Migrants who were stranded on the nongovernmental organization migrant rescue ships Sea-Watch 3 and Professor Albrecht Penck disembark Jan. 9 from an Armed Forces of Malta patrol boat at its base in Valletta. Pope Francis issued a plea Jan. 6 to European governments to work together to find a way to assist the migrants. CNS photo/Darrin Zammit Lupi, Reuters

After drawn-out negotiations, Malta lets rescued migrants disembark

  • January 9, 2019
ROME – Migrants rescued from the Mediterranean were taken to shore in Malta Jan. 9 after being kept at sea while European nations argued over who was responsible for them.

Pope Francis had issued a public plea Jan. 6 for European governments to demonstrate "concrete solidarity" with the 32 migrants rescued Dec. 22 and 17 others rescued Dec. 29.

The 49 people, including several children, were rescued by boats operated by the Germany-based Sea-Watch humanitarian organization.

Joseph Muscat, prime minister of Malta, announcing that the migrants would be transferred to Maltese military boats and brought ashore, said Jan. 9, "Malta, the smallest European Union state, is once again being called upon to shoulder responsibilities way beyond its remit."

The rescues performed by the boats Sea-Watch 3 and Albrecht Penck "took place outside Malta's area of responsibility," he said. "We were not the responsible authority, and we were not the nearest safe port of call."

Italy refused to allow the boats to dock or to transfer the migrants to an Italian military ship, and the humanitarian organization refused to hand the migrants over to the coast guard of Libya, where they had boarded boats hoping to reach Europe.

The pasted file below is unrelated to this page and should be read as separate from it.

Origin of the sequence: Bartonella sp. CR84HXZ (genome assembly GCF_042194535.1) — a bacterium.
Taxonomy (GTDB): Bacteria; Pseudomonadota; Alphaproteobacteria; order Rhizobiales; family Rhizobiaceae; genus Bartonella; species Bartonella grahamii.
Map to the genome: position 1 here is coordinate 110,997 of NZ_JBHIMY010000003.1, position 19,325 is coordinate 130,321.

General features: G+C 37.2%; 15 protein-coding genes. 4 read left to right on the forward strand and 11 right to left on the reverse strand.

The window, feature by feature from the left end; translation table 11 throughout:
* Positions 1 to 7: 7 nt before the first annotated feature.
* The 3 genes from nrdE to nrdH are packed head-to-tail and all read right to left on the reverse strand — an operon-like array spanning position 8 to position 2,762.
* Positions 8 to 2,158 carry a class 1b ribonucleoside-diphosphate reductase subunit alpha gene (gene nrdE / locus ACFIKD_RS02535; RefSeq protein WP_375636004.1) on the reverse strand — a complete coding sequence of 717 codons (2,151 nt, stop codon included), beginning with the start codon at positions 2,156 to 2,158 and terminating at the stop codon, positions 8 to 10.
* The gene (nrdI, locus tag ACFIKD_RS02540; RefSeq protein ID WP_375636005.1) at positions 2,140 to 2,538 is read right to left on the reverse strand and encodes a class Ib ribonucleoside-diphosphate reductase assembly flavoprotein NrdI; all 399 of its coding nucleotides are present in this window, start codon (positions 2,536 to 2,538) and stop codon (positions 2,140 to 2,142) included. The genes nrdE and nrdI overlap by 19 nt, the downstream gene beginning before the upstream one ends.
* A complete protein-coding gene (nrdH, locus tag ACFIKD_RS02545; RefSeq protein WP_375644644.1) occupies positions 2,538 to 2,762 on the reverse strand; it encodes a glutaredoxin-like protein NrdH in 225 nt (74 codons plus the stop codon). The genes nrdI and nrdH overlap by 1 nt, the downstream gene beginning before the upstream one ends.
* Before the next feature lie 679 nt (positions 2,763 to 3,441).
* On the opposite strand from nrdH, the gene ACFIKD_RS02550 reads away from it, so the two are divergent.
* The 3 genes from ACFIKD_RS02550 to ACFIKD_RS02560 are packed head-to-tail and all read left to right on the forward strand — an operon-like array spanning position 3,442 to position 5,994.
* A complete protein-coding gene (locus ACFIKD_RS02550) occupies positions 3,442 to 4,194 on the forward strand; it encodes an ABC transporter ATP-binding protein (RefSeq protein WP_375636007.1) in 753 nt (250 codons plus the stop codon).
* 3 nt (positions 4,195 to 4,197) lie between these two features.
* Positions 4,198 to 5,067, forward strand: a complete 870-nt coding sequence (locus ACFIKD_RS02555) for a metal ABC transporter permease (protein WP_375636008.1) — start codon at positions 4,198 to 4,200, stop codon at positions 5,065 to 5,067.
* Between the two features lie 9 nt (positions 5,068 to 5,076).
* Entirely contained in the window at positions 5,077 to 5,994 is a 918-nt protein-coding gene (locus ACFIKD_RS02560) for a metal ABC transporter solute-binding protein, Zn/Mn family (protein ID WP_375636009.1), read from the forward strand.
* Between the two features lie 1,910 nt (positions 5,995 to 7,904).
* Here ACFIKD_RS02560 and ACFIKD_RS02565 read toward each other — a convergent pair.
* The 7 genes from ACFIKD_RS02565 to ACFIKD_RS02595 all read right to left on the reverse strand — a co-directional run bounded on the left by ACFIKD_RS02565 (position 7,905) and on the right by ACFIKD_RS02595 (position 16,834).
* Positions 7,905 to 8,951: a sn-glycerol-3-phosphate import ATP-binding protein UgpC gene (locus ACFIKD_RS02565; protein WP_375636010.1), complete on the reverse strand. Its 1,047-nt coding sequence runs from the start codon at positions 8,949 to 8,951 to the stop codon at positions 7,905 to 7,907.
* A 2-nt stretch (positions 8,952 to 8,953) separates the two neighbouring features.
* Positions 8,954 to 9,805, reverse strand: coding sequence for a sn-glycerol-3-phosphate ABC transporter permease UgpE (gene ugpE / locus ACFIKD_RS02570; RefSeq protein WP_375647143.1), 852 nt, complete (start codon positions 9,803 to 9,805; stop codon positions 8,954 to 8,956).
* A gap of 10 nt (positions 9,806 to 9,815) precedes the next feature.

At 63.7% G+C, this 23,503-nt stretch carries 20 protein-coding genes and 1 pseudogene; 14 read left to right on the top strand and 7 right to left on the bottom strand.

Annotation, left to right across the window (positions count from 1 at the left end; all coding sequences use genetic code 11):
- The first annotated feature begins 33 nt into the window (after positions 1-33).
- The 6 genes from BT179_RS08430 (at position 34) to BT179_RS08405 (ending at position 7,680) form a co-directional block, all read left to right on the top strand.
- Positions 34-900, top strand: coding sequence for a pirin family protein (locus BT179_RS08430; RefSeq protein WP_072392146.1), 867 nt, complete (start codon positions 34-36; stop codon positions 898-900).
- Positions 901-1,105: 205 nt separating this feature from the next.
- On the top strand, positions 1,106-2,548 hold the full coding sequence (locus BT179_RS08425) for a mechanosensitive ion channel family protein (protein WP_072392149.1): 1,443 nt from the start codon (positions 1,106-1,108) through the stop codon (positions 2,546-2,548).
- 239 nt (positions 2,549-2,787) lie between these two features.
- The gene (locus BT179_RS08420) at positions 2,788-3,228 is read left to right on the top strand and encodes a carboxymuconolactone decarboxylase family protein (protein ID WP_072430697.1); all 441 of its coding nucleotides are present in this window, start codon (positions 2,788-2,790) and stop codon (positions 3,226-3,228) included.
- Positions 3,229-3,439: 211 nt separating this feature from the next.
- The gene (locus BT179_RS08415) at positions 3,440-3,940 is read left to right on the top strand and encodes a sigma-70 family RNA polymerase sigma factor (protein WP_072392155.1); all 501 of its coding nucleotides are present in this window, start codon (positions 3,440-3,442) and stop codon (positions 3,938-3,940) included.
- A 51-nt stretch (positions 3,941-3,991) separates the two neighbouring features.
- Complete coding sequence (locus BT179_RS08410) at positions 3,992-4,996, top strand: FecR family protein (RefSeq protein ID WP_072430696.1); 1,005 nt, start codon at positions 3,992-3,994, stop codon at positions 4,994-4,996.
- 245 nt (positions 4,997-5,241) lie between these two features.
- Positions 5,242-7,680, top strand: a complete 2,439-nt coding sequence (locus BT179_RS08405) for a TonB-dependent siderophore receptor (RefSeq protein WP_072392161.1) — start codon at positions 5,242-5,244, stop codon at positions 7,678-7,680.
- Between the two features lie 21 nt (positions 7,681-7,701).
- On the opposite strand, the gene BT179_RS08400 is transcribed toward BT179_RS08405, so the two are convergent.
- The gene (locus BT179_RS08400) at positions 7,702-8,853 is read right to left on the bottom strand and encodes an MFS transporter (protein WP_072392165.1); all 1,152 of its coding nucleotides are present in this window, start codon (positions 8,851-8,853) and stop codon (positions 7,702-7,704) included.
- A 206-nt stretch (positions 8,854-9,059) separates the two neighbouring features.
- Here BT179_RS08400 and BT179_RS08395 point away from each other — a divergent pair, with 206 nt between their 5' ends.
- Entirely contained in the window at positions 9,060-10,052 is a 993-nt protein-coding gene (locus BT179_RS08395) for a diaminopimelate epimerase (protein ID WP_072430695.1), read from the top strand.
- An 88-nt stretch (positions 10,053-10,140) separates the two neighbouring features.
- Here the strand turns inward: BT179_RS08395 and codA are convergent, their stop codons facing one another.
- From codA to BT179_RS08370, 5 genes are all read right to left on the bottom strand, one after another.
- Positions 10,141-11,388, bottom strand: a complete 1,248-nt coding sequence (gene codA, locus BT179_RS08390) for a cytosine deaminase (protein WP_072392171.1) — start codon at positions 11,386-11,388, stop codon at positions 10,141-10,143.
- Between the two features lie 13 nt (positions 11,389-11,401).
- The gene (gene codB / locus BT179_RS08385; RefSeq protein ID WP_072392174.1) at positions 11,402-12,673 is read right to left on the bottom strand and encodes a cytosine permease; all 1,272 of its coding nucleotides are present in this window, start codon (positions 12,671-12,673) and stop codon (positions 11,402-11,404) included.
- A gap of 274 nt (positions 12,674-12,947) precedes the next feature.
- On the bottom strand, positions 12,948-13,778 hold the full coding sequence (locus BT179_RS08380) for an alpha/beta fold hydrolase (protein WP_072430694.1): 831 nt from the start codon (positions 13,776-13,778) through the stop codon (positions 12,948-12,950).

Muscat said Malta should not have to provide for the 49 migrants when, in the past few weeks, it had "unilaterally rescued a further 249 persons at sea whose lives were clearly in danger."

An agreement, he said, had been reached with eight other European countries to relocate the 49 migrants rescued by Sea-Watch and 131 of those rescued by Malta.

The countries accepting migrants, he said, are: Germany, France, Portugal, Ireland, Romania, Luxembourg, the Netherlands and Italy.

However, while Italian Prime Minister Giuseppe Conte said Italy would accept some of the migrants, Matteo Salvini, the country's deputy minister and minister of the interior, insisted that would not happen.

"I am and remain absolutely opposed to new arrivals in Italy," Salvini tweeted. "I will continue to work to expel the already too numerous illegals already present."

Speaking at a news conference in Warsaw, Poland, Salvini said he would clarify the agreement with Conte. But "whether it's eight or 88 migrants, I will not authorize any of them to enter Italy."

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